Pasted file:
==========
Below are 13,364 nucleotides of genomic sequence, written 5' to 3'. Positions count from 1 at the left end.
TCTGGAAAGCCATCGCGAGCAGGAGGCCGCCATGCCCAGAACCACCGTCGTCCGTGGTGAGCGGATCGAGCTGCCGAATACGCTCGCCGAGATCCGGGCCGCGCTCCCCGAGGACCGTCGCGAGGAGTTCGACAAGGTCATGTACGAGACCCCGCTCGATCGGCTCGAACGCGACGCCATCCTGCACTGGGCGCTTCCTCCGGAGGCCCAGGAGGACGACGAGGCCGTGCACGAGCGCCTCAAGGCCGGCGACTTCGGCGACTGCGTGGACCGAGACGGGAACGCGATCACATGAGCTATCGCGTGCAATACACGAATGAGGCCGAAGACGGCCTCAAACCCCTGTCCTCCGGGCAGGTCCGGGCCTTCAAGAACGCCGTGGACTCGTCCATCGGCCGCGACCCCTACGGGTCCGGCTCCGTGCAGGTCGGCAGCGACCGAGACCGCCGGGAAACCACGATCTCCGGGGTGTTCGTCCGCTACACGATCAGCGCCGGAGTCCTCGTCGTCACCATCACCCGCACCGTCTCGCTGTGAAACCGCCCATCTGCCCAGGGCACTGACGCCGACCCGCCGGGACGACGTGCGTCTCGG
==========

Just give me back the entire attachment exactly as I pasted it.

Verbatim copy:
Below are 13,364 nucleotides of genomic sequence, written 5' to 3'. Positions count from 1 at the left end.
TCTGGAAAGCCATCGCGAGCAGGAGGCCGCCATGCCCAGAACCACCGTCGTCCGTGGTGAGCGGATCGAGCTGCCGAATACGCTCGCCGAGATCCGGGCCGCGCTCCCCGAGGACCGTCGCGAGGAGTTCGACAAGGTCATGTACGAGACCCCGCTCGATCGGCTCGAACGCGACGCCATCCTGCACTGGGCGCTTCCTCCGGAGGCCCAGGAGGACGACGAGGCCGTGCACGAGCGCCTCAAGGCCGGCGACTTCGGCGACTGCGTGGACCGAGACGGGAACGCGATCACATGAGCTATCGCGTGCAATACACGAATGAGGCCGAAGACGGCCTCAAACCCCTGTCCTCCGGGCAGGTCCGGGCCTTCAAGAACGCCGTGGACTCGTCCATCGGCCGCGACCCCTACGGGTCCGGCTCCGTGCAGGTCGGCAGCGACCGAGACCGCCGGGAAACCACGATCTCCGGGGTGTTCGTCCGCTACACGATCAGCGCCGGAGTCCTCGTCGTCACCATCACCCGCACCGTCTCGCTGTGAAACCGCCCATCTGCCCAGGGCACTGACGCCGACCCGCCGGGACGACGTGCGTCTCGG